What is Litecoin
Litecoin was created in 2011 as a fork off of the Bitcoin chain, in an attempt to solve a perceived problem of mining centralization. The inventor of Litecoin, Charlie Lee, is an ex-Google employee who has been a vocal member of the cryptocurrency community, and his persona has been tightly bound with the coin since its inception. With over 750,000 followers on his Twitter account, Lee’s statements, whether praised or condemned, have resounding effects.
Litecoin is known as the silver to Bitcoin’s gold. Litecoin’s faster block processing time of two and a half minutes was intended as a benefit to merchants who would see their transactions confirmed much more quickly.
The faster block time was also seen as an advantage to miners who would essentially have four times as many chances to successfully mine a block than they would with Bitcoin’s ten minute block times.
Litecoin, like Bitcoin Cash and others, is intended to be a currency. It could be said that Litecoin was an early sign of a change in perception of Bitcoin as a store of value, in that Litecoin was intended to be an alternative to Bitcoin by offering more consumer and merchant friendly features.
With a long presence in the cryptocurrency market, Litecoin is one of the tokens that will be more commonly included in services that accept cryptocurrency. However, it tends to be rolled in with Bitcoin and does not show any intention of trying to go its own way, meaning its fortunes are very much tied to Bitcoin.
Using a block mining algorithm called Scrypt, miners are forced to do serialized processing, which places more of the calculations in memory. This creates a need for hardware memory that quickly becomes too expensive to be practical to amass on a large scale, thus making it ASIC resistant. The intention was to try and prevent groups from coalescing mining power and allow regular people with fewer resources to enter the arena with non-specialized hardware.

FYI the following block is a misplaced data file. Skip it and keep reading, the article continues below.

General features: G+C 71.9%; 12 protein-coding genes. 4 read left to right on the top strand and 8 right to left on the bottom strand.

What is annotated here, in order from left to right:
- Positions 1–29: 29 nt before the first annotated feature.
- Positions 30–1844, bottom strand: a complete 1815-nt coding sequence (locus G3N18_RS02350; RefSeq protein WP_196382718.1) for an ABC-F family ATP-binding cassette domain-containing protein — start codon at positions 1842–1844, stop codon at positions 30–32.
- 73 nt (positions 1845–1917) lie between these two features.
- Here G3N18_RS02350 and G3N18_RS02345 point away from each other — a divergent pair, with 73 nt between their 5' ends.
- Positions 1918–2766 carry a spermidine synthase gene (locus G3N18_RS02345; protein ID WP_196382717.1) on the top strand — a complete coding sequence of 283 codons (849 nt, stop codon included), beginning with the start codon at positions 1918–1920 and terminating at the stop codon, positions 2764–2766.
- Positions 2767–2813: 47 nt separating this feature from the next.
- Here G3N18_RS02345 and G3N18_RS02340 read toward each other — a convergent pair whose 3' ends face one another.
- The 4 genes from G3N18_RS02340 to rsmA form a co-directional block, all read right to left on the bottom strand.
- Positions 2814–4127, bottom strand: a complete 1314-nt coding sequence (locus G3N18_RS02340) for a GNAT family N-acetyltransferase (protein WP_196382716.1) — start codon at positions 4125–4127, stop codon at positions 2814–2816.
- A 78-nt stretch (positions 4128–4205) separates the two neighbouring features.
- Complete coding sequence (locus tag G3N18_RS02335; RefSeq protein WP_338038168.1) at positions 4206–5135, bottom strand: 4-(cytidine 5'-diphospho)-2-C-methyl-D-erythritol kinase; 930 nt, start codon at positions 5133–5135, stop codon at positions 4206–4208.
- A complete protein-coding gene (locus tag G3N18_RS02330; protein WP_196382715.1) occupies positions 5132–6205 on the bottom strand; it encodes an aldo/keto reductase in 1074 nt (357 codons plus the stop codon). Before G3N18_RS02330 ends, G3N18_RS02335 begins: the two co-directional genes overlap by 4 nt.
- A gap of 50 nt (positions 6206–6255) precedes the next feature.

However, as of 2017, companies have started making Scrypt ASIC mining hardware that would work on Litecoin, which may make mining pools for Litecoin possible.
Litecoin is older than most other cryptocurrencies, and in earlier years, with fewer competitors, it was closer to the top of the list of currencies ranked by market capitalization. With the recent boom of currencies, Litecoin has fallen to the number six position, just under relative newcomer EOS.
Founder Charlie Lee created some controversy at the end of 2017 when he announced he had sold all of his holdings in Litecoin. Lee claimed that at least part of the reason he sold all his Litecoin was that he was constantly being accused of trying to manipulate its price, as traders would watch his tweets for indications of how Litecoin’s price might move. It is not known how much Litecoin he held, and he has stated that he will remain active in development. He also remains active as a key influencer in the cryptocurrency market. While he does have his detractors, even those who find fault with him nonetheless pay attention to what he says.